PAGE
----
Jones says that kind of terrain would force most people with mobility issues to simply turn back.
“What I've noticed while having this device is that we don't signpost that,” Jones said. “Wayfinding is as important as the infrastructure itself.”
Jones says that involving disabled people in infrastructure design can make a difference. Jones says collaboration has been lacking, and infrastructure debates have been dominated by what they call a disingenuous discourse.
“I'm just really tired of seeing folks use disability either way, disingenuously, whether it's people who don't want to lose parking for themselves who are arguing it's really about people with disabilities, while at the same time not demanding for that parking to be set aside for people with disabilities, or whether it's people who want bike lanes who aren't willing to believe that there can be impacts on people with disabilities.”
Improving access for cyclists who can’t walk
For Lisa Corriveau, a longtime cyclist in Vancouver, biking has been a default for years due to a long-term disability.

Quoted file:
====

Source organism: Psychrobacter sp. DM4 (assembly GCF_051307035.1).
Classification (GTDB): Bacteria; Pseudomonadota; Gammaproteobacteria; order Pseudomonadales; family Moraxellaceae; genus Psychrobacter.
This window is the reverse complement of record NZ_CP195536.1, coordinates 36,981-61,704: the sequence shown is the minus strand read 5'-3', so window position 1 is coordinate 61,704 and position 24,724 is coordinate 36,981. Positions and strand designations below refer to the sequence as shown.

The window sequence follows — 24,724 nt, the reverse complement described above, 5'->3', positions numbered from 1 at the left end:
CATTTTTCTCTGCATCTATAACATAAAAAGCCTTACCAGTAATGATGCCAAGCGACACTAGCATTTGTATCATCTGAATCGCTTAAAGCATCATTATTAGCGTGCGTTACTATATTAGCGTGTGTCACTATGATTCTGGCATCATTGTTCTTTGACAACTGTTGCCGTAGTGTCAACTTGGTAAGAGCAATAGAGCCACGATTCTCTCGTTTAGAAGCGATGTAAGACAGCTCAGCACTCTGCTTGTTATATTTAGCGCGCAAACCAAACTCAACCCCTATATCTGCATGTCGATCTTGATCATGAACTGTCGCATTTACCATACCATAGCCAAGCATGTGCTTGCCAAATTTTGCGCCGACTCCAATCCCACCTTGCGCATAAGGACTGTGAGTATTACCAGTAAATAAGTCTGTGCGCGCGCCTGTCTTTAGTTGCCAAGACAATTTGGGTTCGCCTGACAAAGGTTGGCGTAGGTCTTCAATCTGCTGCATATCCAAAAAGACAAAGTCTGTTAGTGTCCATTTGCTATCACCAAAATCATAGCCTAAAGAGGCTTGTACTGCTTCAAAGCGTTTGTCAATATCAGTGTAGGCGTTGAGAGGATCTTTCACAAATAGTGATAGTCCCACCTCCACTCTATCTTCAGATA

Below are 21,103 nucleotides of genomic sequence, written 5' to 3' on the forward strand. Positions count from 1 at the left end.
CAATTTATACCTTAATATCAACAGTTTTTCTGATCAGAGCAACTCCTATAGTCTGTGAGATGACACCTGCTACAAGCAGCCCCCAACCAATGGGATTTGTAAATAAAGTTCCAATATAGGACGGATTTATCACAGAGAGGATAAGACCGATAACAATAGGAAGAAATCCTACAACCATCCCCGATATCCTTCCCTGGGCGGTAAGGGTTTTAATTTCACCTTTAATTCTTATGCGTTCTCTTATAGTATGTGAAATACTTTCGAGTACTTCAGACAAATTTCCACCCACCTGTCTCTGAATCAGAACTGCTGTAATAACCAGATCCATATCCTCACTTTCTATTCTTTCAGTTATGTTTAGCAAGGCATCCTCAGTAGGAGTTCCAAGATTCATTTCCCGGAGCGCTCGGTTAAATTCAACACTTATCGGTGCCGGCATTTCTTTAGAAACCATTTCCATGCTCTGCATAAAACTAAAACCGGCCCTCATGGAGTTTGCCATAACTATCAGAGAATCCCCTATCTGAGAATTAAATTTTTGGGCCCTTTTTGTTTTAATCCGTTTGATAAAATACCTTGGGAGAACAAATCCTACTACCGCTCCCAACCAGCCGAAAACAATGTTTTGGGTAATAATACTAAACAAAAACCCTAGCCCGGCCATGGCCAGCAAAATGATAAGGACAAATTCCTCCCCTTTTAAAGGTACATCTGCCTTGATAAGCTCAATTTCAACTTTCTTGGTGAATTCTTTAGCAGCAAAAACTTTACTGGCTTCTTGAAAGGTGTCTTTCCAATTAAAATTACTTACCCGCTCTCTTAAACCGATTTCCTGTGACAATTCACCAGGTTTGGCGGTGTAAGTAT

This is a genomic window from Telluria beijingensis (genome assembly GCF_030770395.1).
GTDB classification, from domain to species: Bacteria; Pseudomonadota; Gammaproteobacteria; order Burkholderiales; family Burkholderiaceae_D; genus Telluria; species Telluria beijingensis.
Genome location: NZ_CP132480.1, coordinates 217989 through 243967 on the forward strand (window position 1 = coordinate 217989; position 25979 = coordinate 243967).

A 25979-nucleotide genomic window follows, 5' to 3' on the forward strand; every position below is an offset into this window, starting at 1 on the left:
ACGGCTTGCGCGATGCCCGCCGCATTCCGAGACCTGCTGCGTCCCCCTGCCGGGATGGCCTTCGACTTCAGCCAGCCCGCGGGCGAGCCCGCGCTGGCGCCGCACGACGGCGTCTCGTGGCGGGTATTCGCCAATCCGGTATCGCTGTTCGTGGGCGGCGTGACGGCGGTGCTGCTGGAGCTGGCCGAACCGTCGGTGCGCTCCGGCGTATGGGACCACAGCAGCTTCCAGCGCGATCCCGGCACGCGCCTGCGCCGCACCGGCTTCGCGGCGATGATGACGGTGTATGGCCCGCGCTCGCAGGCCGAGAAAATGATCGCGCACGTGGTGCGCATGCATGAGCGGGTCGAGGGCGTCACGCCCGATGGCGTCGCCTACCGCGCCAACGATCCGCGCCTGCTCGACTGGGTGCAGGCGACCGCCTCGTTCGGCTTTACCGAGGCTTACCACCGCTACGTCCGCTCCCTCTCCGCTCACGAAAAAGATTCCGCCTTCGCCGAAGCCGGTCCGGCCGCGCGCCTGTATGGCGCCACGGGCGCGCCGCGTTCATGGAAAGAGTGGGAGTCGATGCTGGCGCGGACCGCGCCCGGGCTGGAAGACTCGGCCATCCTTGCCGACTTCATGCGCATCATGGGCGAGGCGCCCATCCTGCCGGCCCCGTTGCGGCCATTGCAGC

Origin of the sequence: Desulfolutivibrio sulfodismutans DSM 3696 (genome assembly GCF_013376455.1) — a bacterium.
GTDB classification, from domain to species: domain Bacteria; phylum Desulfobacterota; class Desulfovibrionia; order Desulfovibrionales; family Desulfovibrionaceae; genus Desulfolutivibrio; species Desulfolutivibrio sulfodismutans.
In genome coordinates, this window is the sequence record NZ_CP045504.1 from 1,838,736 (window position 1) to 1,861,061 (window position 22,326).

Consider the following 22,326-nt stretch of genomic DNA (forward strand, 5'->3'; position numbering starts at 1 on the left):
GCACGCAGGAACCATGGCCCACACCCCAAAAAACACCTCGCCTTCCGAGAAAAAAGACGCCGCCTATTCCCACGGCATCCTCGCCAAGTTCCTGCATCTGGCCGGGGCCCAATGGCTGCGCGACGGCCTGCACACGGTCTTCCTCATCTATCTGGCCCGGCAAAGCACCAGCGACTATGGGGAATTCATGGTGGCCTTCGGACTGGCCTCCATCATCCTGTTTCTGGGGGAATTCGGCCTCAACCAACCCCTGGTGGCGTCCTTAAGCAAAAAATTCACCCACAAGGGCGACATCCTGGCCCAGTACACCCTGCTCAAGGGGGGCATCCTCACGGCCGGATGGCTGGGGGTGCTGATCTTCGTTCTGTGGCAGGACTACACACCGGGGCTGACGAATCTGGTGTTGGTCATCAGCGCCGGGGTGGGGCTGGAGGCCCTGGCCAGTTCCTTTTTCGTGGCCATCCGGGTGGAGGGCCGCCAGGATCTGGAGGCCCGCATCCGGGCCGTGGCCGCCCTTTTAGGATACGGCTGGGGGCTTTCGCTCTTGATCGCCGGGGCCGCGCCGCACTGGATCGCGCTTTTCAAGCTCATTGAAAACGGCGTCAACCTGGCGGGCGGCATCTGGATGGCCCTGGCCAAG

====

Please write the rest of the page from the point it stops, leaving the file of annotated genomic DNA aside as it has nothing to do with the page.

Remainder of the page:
Corriveau was diagnosed with osteoarthritis in her hip just before her 40th birthday, but had been experiencing pain since her mid-20s. It was only after the diagnosis that she found cycling as a default method of transportation, carrying a cane on her bicycle for when she did need to walk.
A step-through frame also helped with her condition. Her hip pain made it hard to swing her leg over the back of a bike, and standing on one leg for that motion was also difficult.
In December, with pain coming back even during biking, Corriveau went in for hip surgery. Her recovery afterwards has relied heavily on Vancouver’s cycling network.
“When I was just starting to bike after my surgery, I was pretty tentative, and I didn't want to go too fast and I didn't want to have to stop suddenly,” Corriveau said.
“I didn't want to be in busy traffic. So having quiet neighbourhood bikeways or protected lanes is more comfortable for me.”
Another big benefit to sticking to Vancouver’s cycling network that Corriveau discovered was that the smooth pavement also helped her condition. Bumpy roads and gravel paths would lead to a painful ride. One area that she sees a need for improvement, though, is in the parking department.
“Having bike racks that have enough space for me to navigate around them,” Corriveau said. “That's one thing I struggled with a lot when I was having more trouble walking, is just being able to lock up my bike. It was awkward to bend over and access, because they were really packed in with other bikes.”